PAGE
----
"Drugs have taught an entire generation of American kids the metric system." ~P.J. O'Rourke
According to Havocscope, a database that chronicles global black market trends and statistics, illicit drugs in Germany are much cheaper than they are in the United States. In 2011, the combined average price per gram of cocaine, marijuana, and heroin in the United States equaled $357, which is more than double the $149 it costs to purchase in Germany. An extreme but valid example of price discrepancy lies in the cost of MDMA tablets, otherwise known as ecstasy, in which American prices are 350% more expensive than the $7 street valued tablets found in Germany.
Interestingly enough, this goes against all logic provided from an “economies of scale” standpoint. As you can see in the image below provided by the United Nations in regards to the flow of cocaine, the United States has a larger consumer base than Germany as well as the larger and relatively dependable processing, supply, and distribution networks coming from nearby countries in South America. One would think that mere proximity to the Americas would result in a price much lower than one required to travel from South America, transatlantic through Africa and into the EU. However, the opposite appears to be the case as German users pay half as much as Americans do for illicit drugs.
So what does this price difference mean? First, we should examine the failed “War on Drugs” we experience here in the United States. Started by President Richard Nixon in 1972, it aimed to reduce illegal drug trade through policies condemning the production, distribution and consumption of illicit drugs. A fruitless idea believed that if the prices continued to increase, domestic drug use would not be affordable and therefore suffer a major blow. Therefore, today the US Drug Enforcement Agency tries to raise the street value of illicit drugs by targeting those involved in the drug trade, namely domestic suppliers and consumers.
They have been very effective in this pursuit of the arresting of dealers and users. In 2010, of the 211,000 inmates in federal prisons, 51% of them had been incarcerated for drug related crimes. These prison sentences are not short. A drug related prison sentence can run from a year, to life in prison.
However, consumption in the United States has not declined. Despite the War on Drugs' $15.1 billion dollar budget, the United States still leads the world in drug abuse. In 2010, 43% of Americans admitted to using marijuana at least once in their lifetime and 16% had used cocaine. The Center for Disease Control estimates that nearly 9% of the American population has used illicit drugs in the past month.
In Germany however, there is a different trend. Similar to other countries’ decriminalization of drugs in the Netherlands or Portugal, Germany’s drug policy is much more progressive than that we experience in the United States. In common cases in Germany, drug addiction is not a crime. In 2001, Germany’s drug policy provided a provision allowing for safe injection sites. In 2009, after the results praising the favorable results of heroin-assisted treatment, treatment for addicts was managed as a service into Germany’s mandatory health care system. Yet, amongst the lack of penalty for users and relatively affordable prices, only a small percentage of Germans have tried drugs in comparison to the US. Only 17% of Germans have used marijuana and less than 2% of Germans admitted to ever trying cocaine.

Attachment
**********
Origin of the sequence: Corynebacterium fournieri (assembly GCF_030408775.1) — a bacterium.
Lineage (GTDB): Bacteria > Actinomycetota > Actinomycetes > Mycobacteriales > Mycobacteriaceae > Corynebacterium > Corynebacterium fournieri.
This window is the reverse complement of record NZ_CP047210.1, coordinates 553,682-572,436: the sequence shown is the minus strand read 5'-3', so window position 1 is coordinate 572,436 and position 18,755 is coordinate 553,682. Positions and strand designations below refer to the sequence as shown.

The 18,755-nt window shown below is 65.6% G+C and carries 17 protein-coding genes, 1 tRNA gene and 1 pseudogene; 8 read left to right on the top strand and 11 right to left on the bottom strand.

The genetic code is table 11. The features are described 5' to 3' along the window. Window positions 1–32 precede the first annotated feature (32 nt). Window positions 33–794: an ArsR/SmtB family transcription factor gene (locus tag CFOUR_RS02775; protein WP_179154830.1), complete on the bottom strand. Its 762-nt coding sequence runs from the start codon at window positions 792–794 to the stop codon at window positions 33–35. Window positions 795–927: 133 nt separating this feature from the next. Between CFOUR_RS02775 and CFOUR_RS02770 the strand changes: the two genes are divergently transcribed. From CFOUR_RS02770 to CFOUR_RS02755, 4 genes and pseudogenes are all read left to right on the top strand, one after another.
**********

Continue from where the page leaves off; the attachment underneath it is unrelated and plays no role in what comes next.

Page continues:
This paints a clear argument that decriminalization and treatment is more effective than incarceration in deterring drug use. The War on Drugs’ record of accomplishment has shown that it has been more effective at incarcerating its citizens than preventing them from using. So why not decriminalize drugs and focus on treatment here in the United States?
Well, decriminalizing certain narcotics is much easier said than done. We now have entire industries that benefit from the prohibition of drugs. As California remains on the fence about the decriminalization of marijuana, the three largest lobbyists against decriminalization have been working around the clock. The California Beer and Beverage Distributors see their competitive advantage as legal substitute to drug use being threatened. More so, the groups Public Safety First (police union) and the California Correctional Peace Officers Association (prison guard union) have been lobbying to assure that they will continue to have jobs catching and incarcerating people for drug use.
It appears that the German and American policies have taken nearly opposite approaches to deterring drug use, and in turn experienced opposite results. Germany has taken the route of treatment rather than prosecution and relative to the US, their drug problems are laughable. Meanwhile, as an effect of poorly constructed policies and an inability to change, drug abuse and incarceration in the US remains horrendously high (no pun intended). The tide seems to be changing however, as now close to 50% of Americans favor all out legalization of marijuana. Let’s just hope the US policy makers can wise up soon.